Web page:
I think it's easier for me to say what I don't believe in than what I do at this point.  I don't believe the bible is meant to be taken literally or that it's infallible.  I don't believe that Muslims, Buddhist or my atheist parents are going to some place to burn for eternity. I don't for one second believe that I or any one else, even the most holy, have everything about God figured out. I picture God as a beautiful, glowing, big bosomed, black woman like Toni Morrison.  If Mormons can have their Kenny Loggins Jesus I can have mine too.  I believe in Jesus. This Jesus. I no longer feel comfortable calling myself a Christian and I think the average American Evangelical Christian would probably appreciate that.



Monday, October 3, 2016

At war with myself...


I've written about my drinking before. http://weavingthethreads.blogspot.com/2016/05/the-truth-is.html
 Many of my favorite writers are recovering alcoholics, so I'm no stranger to the struggle. They have great stories about how they knew it was time to get help.  For years I've read about Anne Lamont's journey with sobriety http://www.nytimes.com/1994/12/01/garden/at-home-with-anne-lamott-laughter-death-lollipops.html?pagewanted=all and just recently reread Mary Karr's Lit which details her divorce and recovery.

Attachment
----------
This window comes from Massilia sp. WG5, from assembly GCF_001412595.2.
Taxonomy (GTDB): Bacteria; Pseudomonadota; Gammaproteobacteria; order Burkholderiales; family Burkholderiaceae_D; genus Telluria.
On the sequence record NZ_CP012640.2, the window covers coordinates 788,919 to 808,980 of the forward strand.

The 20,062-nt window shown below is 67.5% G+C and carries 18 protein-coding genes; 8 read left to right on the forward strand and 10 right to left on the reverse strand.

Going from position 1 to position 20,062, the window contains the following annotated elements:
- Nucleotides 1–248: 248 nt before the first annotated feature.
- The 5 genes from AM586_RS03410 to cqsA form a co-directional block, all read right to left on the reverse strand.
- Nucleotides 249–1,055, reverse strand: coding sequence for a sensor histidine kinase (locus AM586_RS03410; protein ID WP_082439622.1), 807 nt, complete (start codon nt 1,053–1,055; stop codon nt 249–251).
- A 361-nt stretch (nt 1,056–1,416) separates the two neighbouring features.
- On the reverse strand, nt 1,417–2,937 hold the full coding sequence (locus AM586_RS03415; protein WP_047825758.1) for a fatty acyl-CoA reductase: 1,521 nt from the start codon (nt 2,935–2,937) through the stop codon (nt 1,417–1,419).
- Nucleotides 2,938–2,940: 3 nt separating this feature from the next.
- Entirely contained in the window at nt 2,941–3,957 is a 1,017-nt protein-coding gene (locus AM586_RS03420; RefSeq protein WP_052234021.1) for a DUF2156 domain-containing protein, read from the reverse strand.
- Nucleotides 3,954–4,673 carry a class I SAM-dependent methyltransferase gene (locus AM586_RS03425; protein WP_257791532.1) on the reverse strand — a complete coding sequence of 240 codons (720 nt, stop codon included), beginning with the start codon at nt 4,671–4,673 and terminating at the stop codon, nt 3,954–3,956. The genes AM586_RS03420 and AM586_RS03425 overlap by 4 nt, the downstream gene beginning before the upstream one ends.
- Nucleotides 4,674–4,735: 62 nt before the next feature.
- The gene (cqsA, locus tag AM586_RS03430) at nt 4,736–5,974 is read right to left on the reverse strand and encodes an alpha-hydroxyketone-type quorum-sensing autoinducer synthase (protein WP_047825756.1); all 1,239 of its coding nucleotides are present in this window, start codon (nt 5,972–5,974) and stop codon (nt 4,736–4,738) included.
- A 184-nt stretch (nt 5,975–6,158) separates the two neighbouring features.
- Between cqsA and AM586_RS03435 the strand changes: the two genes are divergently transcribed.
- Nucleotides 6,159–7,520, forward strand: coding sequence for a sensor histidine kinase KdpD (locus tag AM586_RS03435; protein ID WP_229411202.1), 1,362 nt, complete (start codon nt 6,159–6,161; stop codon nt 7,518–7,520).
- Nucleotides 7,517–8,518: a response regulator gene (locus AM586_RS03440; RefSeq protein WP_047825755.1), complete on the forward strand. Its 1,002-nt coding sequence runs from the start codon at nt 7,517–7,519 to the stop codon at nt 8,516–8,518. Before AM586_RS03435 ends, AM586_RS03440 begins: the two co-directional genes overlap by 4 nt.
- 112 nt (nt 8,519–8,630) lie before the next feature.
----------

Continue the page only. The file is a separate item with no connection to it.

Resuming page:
I had a close friend who was a recovering alcoholic and I asked her how she knew it was time to quit.  Her husband had caught her drinking in the bathroom out of a coffee mug before she was about to take the kids to school. I don't have a dramatic story but the truth is I've been drinking frequently for two years now.  In that time I've spent nearly every weekend drunk and the week after trying to recover only to do it again the following weekend.  This past Monday my husband was out and we had two beers left ( I know this because I hid them)  as soon as I got the kids to bed I downed the beers and then passed out. I woke up in the middle of the night so sick that the only thing that brought relief was to lay face down on the wood floor.  I knew right then I had to stop drinking.  I've never driven while drunk, I've never gotten so drunk I've thrown up or blacked out but I've been unable to stop the last year. I hide alcohol and I look forward to it all day long. I'm embarrassed to say I send the kids off to bed early so I can sink into my chair and pour glass after glass of wine.  I panic at the thought of being in social situations without drinking.

 I don't know whether I should use the term alcoholic but I know I'm walking a very fine line and I can't have a normal relationship with alcohol ever again. I tried telling my pastor last year I was worried about my drinking and she said she would be worried if I wasn't drinking, because how could anyone in my shoes handle everything I have to endure.  She meant well but I really wanted her to tell me she was worried too and that it's not healthy to want to be drunk all the time.